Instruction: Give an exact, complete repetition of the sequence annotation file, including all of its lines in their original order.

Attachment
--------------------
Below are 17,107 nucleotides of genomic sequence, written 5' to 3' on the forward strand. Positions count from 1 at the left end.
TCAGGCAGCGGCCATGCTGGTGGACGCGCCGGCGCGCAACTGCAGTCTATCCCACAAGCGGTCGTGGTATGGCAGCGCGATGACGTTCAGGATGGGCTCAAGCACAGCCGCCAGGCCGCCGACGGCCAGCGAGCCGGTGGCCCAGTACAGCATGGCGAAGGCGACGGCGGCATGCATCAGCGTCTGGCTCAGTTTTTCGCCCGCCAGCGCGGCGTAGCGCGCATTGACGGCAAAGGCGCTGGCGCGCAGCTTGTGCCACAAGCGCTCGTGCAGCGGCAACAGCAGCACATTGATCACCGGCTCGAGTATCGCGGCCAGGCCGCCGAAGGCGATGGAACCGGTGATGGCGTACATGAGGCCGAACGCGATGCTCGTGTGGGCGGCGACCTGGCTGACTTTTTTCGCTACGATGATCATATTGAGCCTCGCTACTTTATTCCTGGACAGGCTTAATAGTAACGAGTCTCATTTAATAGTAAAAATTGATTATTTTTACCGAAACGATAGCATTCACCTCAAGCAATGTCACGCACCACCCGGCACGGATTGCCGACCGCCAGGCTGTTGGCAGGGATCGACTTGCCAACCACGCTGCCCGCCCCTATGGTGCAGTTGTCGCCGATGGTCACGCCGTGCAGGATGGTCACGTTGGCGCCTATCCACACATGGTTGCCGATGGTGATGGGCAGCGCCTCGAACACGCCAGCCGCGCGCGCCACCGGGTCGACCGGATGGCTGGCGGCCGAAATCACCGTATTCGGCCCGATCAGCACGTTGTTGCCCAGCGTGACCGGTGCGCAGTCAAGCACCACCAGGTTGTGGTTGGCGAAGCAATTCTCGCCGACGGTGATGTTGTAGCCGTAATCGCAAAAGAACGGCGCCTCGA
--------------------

Below are 17,107 nucleotides of genomic sequence, written 5' to 3' on the forward strand. Positions count from 1 at the left end.
TCAGGCAGCGGCCATGCTGGTGGACGCGCCGGCGCGCAACTGCAGTCTATCCCACAAGCGGTCGTGGTATGGCAGCGCGATGACGTTCAGGATGGGCTCAAGCACAGCCGCCAGGCCGCCGACGGCCAGCGAGCCGGTGGCCCAGTACAGCATGGCGAAGGCGACGGCGGCATGCATCAGCGTCTGGCTCAGTTTTTCGCCCGCCAGCGCGGCGTAGCGCGCATTGACGGCAAAGGCGCTGGCGCGCAGCTTGTGCCACAAGCGCTCGTGCAGCGGCAACAGCAGCACATTGATCACCGGCTCGAGTATCGCGGCCAGGCCGCCGAAGGCGATGGAACCGGTGATGGCGTACATGAGGCCGAACGCGATGCTCGTGTGGGCGGCGACCTGGCTGACTTTTTTCGCTACGATGATCATATTGAGCCTCGCTACTTTATTCCTGGACAGGCTTAATAGTAACGAGTCTCATTTAATAGTAAAAATTGATTATTTTTACCGAAACGATAGCATTCACCTCAAGCAATGTCACGCACCACCCGGCACGGATTGCCGACCGCCAGGCTGTTGGCAGGGATCGACTTGCCAACCACGCTGCCCGCCCCTATGGTGCAGTTGTCGCCGATGGTCACGCCGTGCAGGATGGTCACGTTGGCGCCTATCCACACATGGTTGCCGATGGTGATGGGCAGCGCCTCGAACACGCCAGCCGCGCGCGCCACCGGGTCGACCGGATGGCTGGCGGCCGAAATCACCGTATTCGGCCCGATCAGCACGTTGTTGCCCAGCGTGACCGGTGCGCAGTCAAGCACCACCAGGTTGTGGTTGGCGAAGCAATTCTCGCCGACGGTGATGTTGTAGCCGTAATCGCAAAAGAACGGCGCCTCGA